Author(s): Ben Constance; Valentin Heller
Linked Author(s): Valentin Heller
Keywords: Kadomtsev–Petviashvili equation; Korteweg–De Vries equation; Landslide-tsunamis; Shallow water waves; Wave decomposition techniques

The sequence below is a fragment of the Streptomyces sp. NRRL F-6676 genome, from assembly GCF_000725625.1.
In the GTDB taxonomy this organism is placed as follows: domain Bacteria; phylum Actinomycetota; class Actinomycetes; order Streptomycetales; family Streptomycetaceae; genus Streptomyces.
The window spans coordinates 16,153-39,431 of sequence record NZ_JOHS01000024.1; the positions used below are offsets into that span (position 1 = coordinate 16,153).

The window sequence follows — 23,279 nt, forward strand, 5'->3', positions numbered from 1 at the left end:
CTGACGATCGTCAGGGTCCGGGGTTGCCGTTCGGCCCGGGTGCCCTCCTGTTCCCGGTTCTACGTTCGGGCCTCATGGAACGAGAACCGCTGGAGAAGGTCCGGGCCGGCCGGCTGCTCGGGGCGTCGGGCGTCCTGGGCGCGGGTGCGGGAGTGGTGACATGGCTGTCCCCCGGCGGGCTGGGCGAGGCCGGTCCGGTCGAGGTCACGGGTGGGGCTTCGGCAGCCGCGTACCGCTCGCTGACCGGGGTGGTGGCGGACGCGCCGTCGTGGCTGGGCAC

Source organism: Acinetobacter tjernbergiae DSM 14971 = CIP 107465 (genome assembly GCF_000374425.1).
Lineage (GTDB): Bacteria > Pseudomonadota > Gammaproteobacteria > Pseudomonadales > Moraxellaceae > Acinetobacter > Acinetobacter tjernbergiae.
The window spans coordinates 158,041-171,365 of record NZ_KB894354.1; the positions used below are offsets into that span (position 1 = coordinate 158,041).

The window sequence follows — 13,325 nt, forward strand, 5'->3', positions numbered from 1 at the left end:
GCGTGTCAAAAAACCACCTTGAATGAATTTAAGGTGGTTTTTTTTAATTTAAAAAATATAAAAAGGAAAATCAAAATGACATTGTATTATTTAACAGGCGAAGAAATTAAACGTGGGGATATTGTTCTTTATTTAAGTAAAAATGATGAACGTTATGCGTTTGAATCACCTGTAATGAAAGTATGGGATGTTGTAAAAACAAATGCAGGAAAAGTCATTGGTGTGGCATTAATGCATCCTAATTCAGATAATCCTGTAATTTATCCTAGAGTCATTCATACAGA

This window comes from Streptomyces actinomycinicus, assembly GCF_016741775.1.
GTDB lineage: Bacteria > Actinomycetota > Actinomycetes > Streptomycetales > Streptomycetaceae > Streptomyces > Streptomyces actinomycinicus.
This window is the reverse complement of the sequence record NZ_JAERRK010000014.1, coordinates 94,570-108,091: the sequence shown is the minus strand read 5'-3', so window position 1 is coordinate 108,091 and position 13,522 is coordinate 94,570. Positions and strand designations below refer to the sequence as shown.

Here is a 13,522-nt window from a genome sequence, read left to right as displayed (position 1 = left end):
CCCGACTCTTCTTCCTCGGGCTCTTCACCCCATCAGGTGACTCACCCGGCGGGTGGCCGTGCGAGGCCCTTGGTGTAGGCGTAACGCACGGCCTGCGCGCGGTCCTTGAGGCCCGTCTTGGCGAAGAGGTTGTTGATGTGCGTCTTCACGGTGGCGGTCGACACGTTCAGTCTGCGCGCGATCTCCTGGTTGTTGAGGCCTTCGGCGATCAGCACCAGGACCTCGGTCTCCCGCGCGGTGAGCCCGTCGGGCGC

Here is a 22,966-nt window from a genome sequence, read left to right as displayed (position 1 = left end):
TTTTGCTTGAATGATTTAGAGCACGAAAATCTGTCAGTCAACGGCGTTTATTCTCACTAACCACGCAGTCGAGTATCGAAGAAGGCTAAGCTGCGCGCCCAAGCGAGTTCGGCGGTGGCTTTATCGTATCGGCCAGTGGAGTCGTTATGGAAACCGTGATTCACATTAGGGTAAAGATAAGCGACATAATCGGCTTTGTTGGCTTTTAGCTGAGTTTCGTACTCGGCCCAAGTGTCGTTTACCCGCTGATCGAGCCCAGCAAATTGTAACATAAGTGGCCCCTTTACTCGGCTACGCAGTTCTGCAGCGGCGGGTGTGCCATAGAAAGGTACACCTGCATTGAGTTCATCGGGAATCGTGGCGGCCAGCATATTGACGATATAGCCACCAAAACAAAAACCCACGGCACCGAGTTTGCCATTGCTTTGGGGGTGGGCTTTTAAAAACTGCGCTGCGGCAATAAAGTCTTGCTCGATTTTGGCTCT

Abstract: When a large-scale mass movement disturbs a significant body of water in a reservoir, lake or the sea, landslide-tsunamis are generated. This threat must be assessed and, if possible, mitigated. Up to now, landslide-tsunami prediction and characterisation is often centred on the use of empirical equations predicting the tsunami characteristics such as the wave height and amplitude. Such equations fail to appropriately capture the underlying physics and dispersive nature of landslide-tsunamis consisting of the superposition of several wave components. Spectral decomposition techniques such as the Fourier, wavelet or Hilbert-Huang transforms were sometimes applied with the aim to provide physically more meaningful results. However, these techniques do not adequately account for many landslide-tsunami characteristics. These methods can give a useful snapshot of a landslide-tsunami’s composition. However, they are to varying degrees unable to differentiate between the basic processes behind landslide-tsunami behaviour, and in particular the effect of the water depth. The water depth is important as landslide-tsunamis are intermediate- to shallow-water waves. Crucially, the dominant constituent modes of tsunamis, which might prove most significant and potentially devastating, are not reliably identified by existing techniques. Mathematical methods exist to understand a landslide-tsunami’s composition and to predict how it will propagate. The Korteweg–De Vries (KdV) differential equation (in one dimension) and its sister differential equation Kadomtsev–Petviashvili (KP) (in two dimensions) have long provided a description of non-linear shallow-water waves. Application of the Inverse Scattering Transform (IST) to these equations has been documented in the technical literature, being successfully used to describe gravity water waves. We are developing software placing these methodologies in the hands of engineers to accurately anticipate the impending nature of tsunamis. The validation of this MATLAB codebase is the subject of this article, where we show how our KdV IST accurately describes laboratory wave-flume experiments. This KdV analysis is seen to fall short when applied to wave basin experimental results producing directional (two dimensional) spreading of the wave energy. However, by applying our KP IST analysis we obtain impressive agreement with the basin data. We also discuss our roadmap to offer a turn-key engineering tool for the analysis of landslide-tsunamis.